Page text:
INSIDE THE EYE OF THE STORM: THE CAL OES/NOAA TSUNAMI EXERCISE


(peaceful music) – [Narrator] As the sun
begins to peek through the morning fog, the water is calm in and around Eureka, California. Boats are secure in their slips, and wildlife casually
poke around for breakfast. But life on the Pacific coast comes with an undercurrent of danger, especially if the people here
aren’t prepared. – We need to understand where the water could potentially go in order to build a plan around that for
potentially evacuating people who may be in harm’s way. – [Narrator] The water Kevin
Miller is talking about would come from a potential tsunami, and that’s why the National
Weather Service here in Eureka, along with its partner
agencies, are conducting their annual tsunami
communications exercise. – With that kind of test, that last mile of how the information gets
to the public on the coast should there be a tsunami coming our way. – [Narrator] Miller is
the Tsunami Program Lead for the California Office
of Emergency Services. As such, he’s also the incident commander for this exercise. The players are gathered
here at the weather service, and at various points
along the California coast, in Del Norte, Humboldt
and Mendocino counties. – [Kevin] Everything’s
looking good for us. The weather is really
cooperating with us here, so I think we’re a go. – [Narrator] All partner
agencies, from federal, state, local, and tribal governments, as well as educational
institutions and the media, communicate with conference calls. At 11:00 a.m., the weather service will sound the tsunami
alarm and activate the drill using live codes that indicate an actual tsunami is on the way. – The reason for using
the live tsunami codes is to make sure that the entire system, including all the automated aspects of the notification system
will work as intended for a real tsunami emergency. – [Narrator] So, they have
to treat it as the real deal. From the people and the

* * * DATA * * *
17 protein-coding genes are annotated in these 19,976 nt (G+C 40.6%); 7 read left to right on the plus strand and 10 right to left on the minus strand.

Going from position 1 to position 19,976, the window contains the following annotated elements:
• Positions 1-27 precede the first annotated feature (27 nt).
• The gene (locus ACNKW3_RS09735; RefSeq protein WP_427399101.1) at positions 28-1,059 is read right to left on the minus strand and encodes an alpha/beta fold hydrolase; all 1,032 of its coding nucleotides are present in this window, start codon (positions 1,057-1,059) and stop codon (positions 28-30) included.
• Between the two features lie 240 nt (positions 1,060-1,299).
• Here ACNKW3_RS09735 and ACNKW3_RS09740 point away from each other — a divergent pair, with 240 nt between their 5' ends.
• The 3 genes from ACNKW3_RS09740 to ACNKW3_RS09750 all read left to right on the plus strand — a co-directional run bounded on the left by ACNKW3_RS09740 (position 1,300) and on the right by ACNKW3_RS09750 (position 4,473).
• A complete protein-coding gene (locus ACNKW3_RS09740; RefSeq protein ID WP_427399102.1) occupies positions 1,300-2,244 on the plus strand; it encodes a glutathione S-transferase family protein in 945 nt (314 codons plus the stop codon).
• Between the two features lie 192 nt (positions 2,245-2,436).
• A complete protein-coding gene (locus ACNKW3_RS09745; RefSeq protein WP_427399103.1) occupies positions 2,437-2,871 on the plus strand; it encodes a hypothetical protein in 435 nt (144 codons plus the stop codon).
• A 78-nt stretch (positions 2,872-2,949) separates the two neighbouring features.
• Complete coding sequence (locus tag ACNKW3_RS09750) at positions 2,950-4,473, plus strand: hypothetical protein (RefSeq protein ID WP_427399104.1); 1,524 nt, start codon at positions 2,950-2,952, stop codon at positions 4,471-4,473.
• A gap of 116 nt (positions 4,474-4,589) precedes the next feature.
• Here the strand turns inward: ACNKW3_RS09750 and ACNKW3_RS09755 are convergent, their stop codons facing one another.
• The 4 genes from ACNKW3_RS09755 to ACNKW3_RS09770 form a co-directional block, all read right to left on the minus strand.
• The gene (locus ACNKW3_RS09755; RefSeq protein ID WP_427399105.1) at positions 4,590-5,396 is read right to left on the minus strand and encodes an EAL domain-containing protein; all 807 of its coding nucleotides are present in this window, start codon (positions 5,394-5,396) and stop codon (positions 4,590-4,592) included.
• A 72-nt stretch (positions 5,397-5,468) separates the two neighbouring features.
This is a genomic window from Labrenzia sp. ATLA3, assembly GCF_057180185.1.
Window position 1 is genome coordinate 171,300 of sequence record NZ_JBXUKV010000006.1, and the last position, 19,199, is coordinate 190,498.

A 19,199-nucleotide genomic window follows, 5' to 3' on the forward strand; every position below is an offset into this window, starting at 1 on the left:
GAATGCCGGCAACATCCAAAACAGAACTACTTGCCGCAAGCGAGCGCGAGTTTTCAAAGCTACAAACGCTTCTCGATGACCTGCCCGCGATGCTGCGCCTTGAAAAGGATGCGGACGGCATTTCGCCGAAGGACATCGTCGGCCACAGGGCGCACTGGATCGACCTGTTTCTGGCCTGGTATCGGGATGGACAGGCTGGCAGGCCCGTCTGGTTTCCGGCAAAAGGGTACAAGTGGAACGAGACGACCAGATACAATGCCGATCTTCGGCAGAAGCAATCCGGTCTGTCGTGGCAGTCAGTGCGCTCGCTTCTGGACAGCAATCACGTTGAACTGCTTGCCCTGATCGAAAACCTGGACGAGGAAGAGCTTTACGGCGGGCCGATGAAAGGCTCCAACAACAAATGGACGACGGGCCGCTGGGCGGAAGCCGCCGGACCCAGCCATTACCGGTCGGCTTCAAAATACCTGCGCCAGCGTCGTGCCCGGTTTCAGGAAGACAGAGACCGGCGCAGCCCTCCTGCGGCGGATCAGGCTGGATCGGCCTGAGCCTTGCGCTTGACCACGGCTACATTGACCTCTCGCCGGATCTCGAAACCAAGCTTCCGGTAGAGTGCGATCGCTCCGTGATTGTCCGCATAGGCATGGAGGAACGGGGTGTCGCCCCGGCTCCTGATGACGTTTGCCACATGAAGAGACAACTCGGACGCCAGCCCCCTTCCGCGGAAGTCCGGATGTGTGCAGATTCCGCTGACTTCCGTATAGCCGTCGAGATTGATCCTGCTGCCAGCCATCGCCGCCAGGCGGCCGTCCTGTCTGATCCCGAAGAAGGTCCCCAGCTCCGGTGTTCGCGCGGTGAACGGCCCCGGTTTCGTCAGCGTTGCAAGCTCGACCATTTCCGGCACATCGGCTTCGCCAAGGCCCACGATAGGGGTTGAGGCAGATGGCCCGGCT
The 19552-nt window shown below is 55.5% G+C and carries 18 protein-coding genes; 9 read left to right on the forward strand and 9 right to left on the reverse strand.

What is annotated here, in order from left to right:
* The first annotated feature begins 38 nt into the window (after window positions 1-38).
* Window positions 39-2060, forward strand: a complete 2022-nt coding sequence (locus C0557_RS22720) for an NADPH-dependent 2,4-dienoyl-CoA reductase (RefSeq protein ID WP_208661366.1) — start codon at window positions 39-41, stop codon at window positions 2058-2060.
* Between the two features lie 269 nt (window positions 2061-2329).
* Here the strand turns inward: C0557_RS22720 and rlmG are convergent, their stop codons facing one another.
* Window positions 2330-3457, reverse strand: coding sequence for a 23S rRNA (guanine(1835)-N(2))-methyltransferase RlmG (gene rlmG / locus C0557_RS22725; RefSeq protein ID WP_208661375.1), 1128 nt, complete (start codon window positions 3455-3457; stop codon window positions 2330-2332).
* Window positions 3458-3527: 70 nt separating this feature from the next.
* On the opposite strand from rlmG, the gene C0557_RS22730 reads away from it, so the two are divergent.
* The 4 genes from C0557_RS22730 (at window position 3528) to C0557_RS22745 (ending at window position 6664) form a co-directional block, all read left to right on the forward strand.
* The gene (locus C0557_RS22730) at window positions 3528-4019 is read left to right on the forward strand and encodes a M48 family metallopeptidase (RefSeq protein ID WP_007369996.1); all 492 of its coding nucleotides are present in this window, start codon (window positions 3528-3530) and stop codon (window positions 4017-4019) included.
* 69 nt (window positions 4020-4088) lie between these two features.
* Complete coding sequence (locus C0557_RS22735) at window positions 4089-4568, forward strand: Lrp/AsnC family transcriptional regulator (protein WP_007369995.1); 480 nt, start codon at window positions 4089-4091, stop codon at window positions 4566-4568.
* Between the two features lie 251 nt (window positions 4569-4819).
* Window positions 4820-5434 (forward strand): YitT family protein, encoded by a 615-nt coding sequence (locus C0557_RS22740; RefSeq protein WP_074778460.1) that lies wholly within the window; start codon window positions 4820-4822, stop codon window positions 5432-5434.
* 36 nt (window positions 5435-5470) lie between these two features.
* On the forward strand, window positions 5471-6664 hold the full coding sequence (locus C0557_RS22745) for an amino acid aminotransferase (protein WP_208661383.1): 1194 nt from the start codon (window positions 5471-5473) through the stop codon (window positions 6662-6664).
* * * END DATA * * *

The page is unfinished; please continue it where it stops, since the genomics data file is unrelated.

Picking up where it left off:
planning, outreach and education, to computers and the equipment. – Something as simple
as a corroded connector that we were able to
find through this test, and then work with, work with our
partner agencies and get those things fixed. It certainly has accomplished
that goal of making sure the entire tsunami warning
system works properly. – [Narrator] And because of that, communities and their
citizens and government have to know that it’s only a test. – I mean, we really, we’re all committed to making sure that everyone
understands what’s happening. – [Narrator] Dr. Lori Dengler
is a geology professor at Humboldt State University, and one of California’s
foremost experts on tsunamis and natural hazard mitigation. An active participant in the exercise, Dr. Dengler says there’s
always the possibility of the public’s
misinterpretation of the drill for the real thing. – It was also a huge
motivation to make sure that we really got the
education message out there. (sirens blaring) – [Narrator] It’s 11 a.m.
The alarms are sounded. – Repeat, this is only a test. – [Narrator] The message is broadcast to all coastal communities,
in Spanish too. – (speaking in Spanish) – [Narrator] The message is also announced to people along
waterfronts, by planes flown by the Civil Air Patrol. – [Announcer] This is a
test of the Civil Air Patrol public address system. Please provide feedback to
the National Weather Service at 443-6484. – [Narrator] This is what
would actually happen if there were a real tsunami warning. It is a critical communications test to ensure the safety of
all in the path of waves with the potential of
destroying entire towns. The sleeper benefit of the test was the preparedness
activity leading up to it. – I think it really
strengthened everything about the technical side
of the warning system and the human side, which is
sometimes just as important. – I hope that we are all
improving our educational message, that we’re learning to listen, we’re learning to process information, we’re learning to incorporate
that sense of the structure of the world and our hazards
in a rational, logical way that will make us all much more prepared for the next inevitable disaster. – [Announcer] This is a test of the Civil Air Patrol
public address system.

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